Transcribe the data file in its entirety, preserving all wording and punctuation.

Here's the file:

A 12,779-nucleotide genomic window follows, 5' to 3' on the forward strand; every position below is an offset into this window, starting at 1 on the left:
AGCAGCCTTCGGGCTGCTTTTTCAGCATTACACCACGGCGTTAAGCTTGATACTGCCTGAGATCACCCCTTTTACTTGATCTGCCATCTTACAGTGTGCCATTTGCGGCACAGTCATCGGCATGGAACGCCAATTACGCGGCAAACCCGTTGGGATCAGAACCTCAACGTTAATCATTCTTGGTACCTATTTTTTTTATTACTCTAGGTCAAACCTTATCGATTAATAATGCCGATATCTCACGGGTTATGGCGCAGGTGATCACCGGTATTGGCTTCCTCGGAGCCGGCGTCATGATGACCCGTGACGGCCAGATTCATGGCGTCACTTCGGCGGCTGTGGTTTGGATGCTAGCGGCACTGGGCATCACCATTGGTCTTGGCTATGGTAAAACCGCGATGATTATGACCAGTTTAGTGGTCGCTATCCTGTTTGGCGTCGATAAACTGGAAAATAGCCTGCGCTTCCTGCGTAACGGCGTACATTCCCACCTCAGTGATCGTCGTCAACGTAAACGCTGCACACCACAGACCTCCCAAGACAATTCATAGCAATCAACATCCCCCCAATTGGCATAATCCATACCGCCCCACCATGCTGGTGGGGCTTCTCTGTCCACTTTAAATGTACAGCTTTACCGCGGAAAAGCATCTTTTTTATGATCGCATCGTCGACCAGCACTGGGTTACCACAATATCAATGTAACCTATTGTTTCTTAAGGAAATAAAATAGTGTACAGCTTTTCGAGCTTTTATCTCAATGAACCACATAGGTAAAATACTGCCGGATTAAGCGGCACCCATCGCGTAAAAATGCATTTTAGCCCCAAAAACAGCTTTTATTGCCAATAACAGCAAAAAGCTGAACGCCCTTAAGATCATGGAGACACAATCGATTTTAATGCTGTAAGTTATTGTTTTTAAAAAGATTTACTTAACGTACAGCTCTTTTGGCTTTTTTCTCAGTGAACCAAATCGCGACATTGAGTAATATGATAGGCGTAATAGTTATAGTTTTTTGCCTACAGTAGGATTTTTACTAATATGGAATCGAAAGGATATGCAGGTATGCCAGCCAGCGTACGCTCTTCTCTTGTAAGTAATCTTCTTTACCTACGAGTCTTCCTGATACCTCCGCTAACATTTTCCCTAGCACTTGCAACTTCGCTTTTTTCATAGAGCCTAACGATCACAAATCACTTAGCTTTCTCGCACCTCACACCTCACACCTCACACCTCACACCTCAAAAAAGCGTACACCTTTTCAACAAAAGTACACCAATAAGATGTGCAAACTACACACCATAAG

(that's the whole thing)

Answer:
A 12,779-nucleotide genomic window follows, 5' to 3' on the forward strand; every position below is an offset into this window, starting at 1 on the left:
AGCAGCCTTCGGGCTGCTTTTTCAGCATTACACCACGGCGTTAAGCTTGATACTGCCTGAGATCACCCCTTTTACTTGATCTGCCATCTTACAGTGTGCCATTTGCGGCACAGTCATCGGCATGGAACGCCAATTACGCGGCAAACCCGTTGGGATCAGAACCTCAACGTTAATCATTCTTGGTACCTATTTTTTTTATTACTCTAGGTCAAACCTTATCGATTAATAATGCCGATATCTCACGGGTTATGGCGCAGGTGATCACCGGTATTGGCTTCCTCGGAGCCGGCGTCATGATGACCCGTGACGGCCAGATTCATGGCGTCACTTCGGCGGCTGTGGTTTGGATGCTAGCGGCACTGGGCATCACCATTGGTCTTGGCTATGGTAAAACCGCGATGATTATGACCAGTTTAGTGGTCGCTATCCTGTTTGGCGTCGATAAACTGGAAAATAGCCTGCGCTTCCTGCGTAACGGCGTACATTCCCACCTCAGTGATCGTCGTCAACGTAAACGCTGCACACCACAGACCTCCCAAGACAATTCATAGCAATCAACATCCCCCCAATTGGCATAATCCATACCGCCCCACCATGCTGGTGGGGCTTCTCTGTCCACTTTAAATGTACAGCTTTACCGCGGAAAAGCATCTTTTTTATGATCGCATCGTCGACCAGCACTGGGTTACCACAATATCAATGTAACCTATTGTTTCTTAAGGAAATAAAATAGTGTACAGCTTTTCGAGCTTTTATCTCAATGAACCACATAGGTAAAATACTGCCGGATTAAGCGGCACCCATCGCGTAAAAATGCATTTTAGCCCCAAAAACAGCTTTTATTGCCAATAACAGCAAAAAGCTGAACGCCCTTAAGATCATGGAGACACAATCGATTTTAATGCTGTAAGTTATTGTTTTTAAAAAGATTTACTTAACGTACAGCTCTTTTGGCTTTTTTCTCAGTGAACCAAATCGCGACATTGAGTAATATGATAGGCGTAATAGTTATAGTTTTTTGCCTACAGTAGGATTTTTACTAATATGGAATCGAAAGGATATGCAGGTATGCCAGCCAGCGTACGCTCTTCTCTTGTAAGTAATCTTCTTTACCTACGAGTCTTCCTGATACCTCCGCTAACATTTTCCCTAGCACTTGCAACTTCGCTTTTTTCATAGAGCCTAACGATCACAAATCACTTAGCTTTCTCGCACCTCACACCTCACACCTCACACCTCACACCTCAAAAAAGCGTACACCTTTTCAACAAAAGTACACCAATAAGATGTGCAAACTACACACCATAAG